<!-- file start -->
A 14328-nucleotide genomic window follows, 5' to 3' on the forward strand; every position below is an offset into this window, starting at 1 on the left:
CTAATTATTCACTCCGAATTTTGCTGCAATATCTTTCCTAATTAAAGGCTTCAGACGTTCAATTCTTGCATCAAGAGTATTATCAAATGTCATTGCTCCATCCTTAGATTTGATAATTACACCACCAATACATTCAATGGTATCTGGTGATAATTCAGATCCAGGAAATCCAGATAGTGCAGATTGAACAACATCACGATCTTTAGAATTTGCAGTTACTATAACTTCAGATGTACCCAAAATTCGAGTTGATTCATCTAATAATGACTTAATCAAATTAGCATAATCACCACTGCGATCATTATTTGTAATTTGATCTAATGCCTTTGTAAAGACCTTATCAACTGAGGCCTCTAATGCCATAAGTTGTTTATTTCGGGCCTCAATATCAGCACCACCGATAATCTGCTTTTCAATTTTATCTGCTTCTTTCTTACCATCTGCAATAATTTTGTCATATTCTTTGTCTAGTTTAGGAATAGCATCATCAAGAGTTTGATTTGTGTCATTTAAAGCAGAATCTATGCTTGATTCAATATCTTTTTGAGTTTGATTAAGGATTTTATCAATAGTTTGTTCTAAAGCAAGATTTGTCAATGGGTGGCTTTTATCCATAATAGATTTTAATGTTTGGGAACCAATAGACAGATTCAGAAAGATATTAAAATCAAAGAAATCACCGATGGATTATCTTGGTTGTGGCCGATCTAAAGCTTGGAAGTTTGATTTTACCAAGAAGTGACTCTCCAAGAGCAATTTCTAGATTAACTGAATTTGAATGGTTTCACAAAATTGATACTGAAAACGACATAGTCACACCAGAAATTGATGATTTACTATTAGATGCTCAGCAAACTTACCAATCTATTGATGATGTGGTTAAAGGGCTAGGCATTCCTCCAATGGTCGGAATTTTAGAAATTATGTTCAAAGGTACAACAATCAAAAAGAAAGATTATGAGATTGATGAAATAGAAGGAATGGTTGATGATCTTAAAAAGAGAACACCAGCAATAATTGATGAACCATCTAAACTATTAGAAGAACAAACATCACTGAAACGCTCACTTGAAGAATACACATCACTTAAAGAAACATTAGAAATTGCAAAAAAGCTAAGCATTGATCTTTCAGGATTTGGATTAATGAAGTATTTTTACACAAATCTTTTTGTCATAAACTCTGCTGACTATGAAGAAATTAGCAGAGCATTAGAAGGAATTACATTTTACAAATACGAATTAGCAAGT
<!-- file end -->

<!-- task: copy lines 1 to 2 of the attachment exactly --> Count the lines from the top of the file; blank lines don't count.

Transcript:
A 14328-nucleotide genomic window follows, 5' to 3' on the forward strand; every position below is an offset into this window, starting at 1 on the left:
CTAATTATTCACTCCGAATTTTGCTGCAATATCTTTCCTAATTAAAGGCTTCAGACGTTCAATTCTTGCATCAAGAGTATTATCAAATGTCATTGCTCCATCCTTAGATTTGATAATTACACCACCAATACATTCAATGGTATCTGGTGATAATTCAGATCCAGGAAATCCAGATAGTGCAGATTGAACAACATCACGATCTTTAGAATTTGCAGTTACTATAACTTCAGATGTACCCAAAATTCGAGTTGATTCATCTAATAATGACTTAATCAAATTAGCATAATCACCACTGCGATCATTATTTGTAATTTGATCTAATGCCTTTGTAAAGACCTTATCAACTGAGGCCTCTAATGCCATAAGTTGTTTATTTCGGGCCTCAATATCAGCACCACCGATAATCTGCTTTTCAATTTTATCTGCTTCTTTCTTACCATCTGCAATAATTTTGTCATATTCTTTGTCTAGTTTAGGAATAGCATCATCAAGAGTTTGATTTGTGTCATTTAAAGCAGAATCTATGCTTGATTCAATATCTTTTTGAGTTTGATTAAGGATTTTATCAATAGTTTGTTCTAAAGCAAGATTTGTCAATGGGTGGCTTTTATCCATAATAGATTTTAATGTTTGGGAACCAATAGACAGATTCAGAAAGATATTAAAATCAAAGAAATCACCGATGGATTATCTTGGTTGTGGCCGATCTAAAGCTTGGAAGTTTGATTTTACCAAGAAGTGACTCTCCAAGAGCAATTTCTAGATTAACTGAATTTGAATGGTTTCACAAAATTGATACTGAAAACGACATAGTCACACCAGAAATTGATGATTTACTATTAGATGCTCAGCAAACTTACCAATCTATTGATGATGTGGTTAAAGGGCTAGGCATTCCTCCAATGGTCGGAATTTTAGAAATTATGTTCAAAGGTACAACAATCAAAAAGAAAGATTATGAGATTGATGAAATAGAAGGAATGGTTGATGATCTTAAAAAGAGAACACCAGCAATAATTGATGAACCATCTAAACTATTAGAAGAACAAACATCACTGAAACGCTCACTTGAAGAATACACATCACTTAAAGAAACATTAGAAATTGCAAAAAAGCTAAGCATTGATCTTTCAGGATTTGGATTAATGAAGTATTTTTACACAAATCTTTTTGTCATAAACTCTGCTGACTATGAAGAAATTAGCAGAGCATTAGAAGGAATTACATTTTACAAATACGAATTAGCAAGT